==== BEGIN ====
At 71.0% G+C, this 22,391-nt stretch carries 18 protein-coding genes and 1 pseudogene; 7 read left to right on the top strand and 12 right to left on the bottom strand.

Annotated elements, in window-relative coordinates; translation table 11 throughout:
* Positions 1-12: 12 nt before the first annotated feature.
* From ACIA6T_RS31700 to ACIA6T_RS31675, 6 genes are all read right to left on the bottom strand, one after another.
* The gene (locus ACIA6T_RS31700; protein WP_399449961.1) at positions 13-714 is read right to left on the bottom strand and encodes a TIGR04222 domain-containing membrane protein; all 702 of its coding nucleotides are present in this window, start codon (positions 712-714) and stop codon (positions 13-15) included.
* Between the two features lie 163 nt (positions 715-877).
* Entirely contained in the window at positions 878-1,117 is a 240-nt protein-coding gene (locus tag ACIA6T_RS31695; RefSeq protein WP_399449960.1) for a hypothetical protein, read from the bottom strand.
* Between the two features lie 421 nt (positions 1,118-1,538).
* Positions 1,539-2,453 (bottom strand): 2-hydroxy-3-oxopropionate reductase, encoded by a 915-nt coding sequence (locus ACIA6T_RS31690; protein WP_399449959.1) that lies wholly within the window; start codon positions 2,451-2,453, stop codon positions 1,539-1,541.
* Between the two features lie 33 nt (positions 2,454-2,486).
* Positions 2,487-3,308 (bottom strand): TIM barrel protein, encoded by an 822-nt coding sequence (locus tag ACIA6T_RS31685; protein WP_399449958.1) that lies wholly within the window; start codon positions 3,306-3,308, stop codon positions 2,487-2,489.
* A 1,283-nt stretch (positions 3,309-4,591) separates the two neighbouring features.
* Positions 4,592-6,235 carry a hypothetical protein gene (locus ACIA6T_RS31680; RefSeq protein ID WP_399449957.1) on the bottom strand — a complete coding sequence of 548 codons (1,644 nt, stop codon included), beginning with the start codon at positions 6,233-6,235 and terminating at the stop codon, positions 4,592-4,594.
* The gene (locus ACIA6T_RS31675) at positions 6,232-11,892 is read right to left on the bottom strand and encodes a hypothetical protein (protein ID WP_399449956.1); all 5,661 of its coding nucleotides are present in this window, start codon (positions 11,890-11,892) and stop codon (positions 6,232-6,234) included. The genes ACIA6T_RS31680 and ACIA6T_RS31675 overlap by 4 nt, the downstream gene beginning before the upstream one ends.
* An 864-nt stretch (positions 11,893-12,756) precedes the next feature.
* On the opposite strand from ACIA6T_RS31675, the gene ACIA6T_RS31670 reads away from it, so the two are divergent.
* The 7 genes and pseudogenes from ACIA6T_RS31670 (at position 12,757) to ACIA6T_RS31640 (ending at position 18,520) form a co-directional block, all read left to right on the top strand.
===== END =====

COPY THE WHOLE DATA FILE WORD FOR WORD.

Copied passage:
At 71.0% G+C, this 22,391-nt stretch carries 18 protein-coding genes and 1 pseudogene; 7 read left to right on the top strand and 12 right to left on the bottom strand.

Annotated elements, in window-relative coordinates; translation table 11 throughout:
* Positions 1-12: 12 nt before the first annotated feature.
* From ACIA6T_RS31700 to ACIA6T_RS31675, 6 genes are all read right to left on the bottom strand, one after another.
* The gene (locus ACIA6T_RS31700; protein WP_399449961.1) at positions 13-714 is read right to left on the bottom strand and encodes a TIGR04222 domain-containing membrane protein; all 702 of its coding nucleotides are present in this window, start codon (positions 712-714) and stop codon (positions 13-15) included.
* Between the two features lie 163 nt (positions 715-877).
* Entirely contained in the window at positions 878-1,117 is a 240-nt protein-coding gene (locus tag ACIA6T_RS31695; RefSeq protein WP_399449960.1) for a hypothetical protein, read from the bottom strand.
* Between the two features lie 421 nt (positions 1,118-1,538).
* Positions 1,539-2,453 (bottom strand): 2-hydroxy-3-oxopropionate reductase, encoded by a 915-nt coding sequence (locus ACIA6T_RS31690; protein WP_399449959.1) that lies wholly within the window; start codon positions 2,451-2,453, stop codon positions 1,539-1,541.
* Between the two features lie 33 nt (positions 2,454-2,486).
* Positions 2,487-3,308 (bottom strand): TIM barrel protein, encoded by an 822-nt coding sequence (locus tag ACIA6T_RS31685; protein WP_399449958.1) that lies wholly within the window; start codon positions 3,306-3,308, stop codon positions 2,487-2,489.
* A 1,283-nt stretch (positions 3,309-4,591) separates the two neighbouring features.
* Positions 4,592-6,235 carry a hypothetical protein gene (locus ACIA6T_RS31680; RefSeq protein ID WP_399449957.1) on the bottom strand — a complete coding sequence of 548 codons (1,644 nt, stop codon included), beginning with the start codon at positions 6,233-6,235 and terminating at the stop codon, positions 4,592-4,594.
* The gene (locus ACIA6T_RS31675) at positions 6,232-11,892 is read right to left on the bottom strand and encodes a hypothetical protein (protein ID WP_399449956.1); all 5,661 of its coding nucleotides are present in this window, start codon (positions 11,890-11,892) and stop codon (positions 6,232-6,234) included. The genes ACIA6T_RS31680 and ACIA6T_RS31675 overlap by 4 nt, the downstream gene beginning before the upstream one ends.
* An 864-nt stretch (positions 11,893-12,756) precedes the next feature.
* On the opposite strand from ACIA6T_RS31675, the gene ACIA6T_RS31670 reads away from it, so the two are divergent.
* The 7 genes and pseudogenes from ACIA6T_RS31670 (at position 12,757) to ACIA6T_RS31640 (ending at position 18,520) form a co-directional block, all read left to right on the top strand.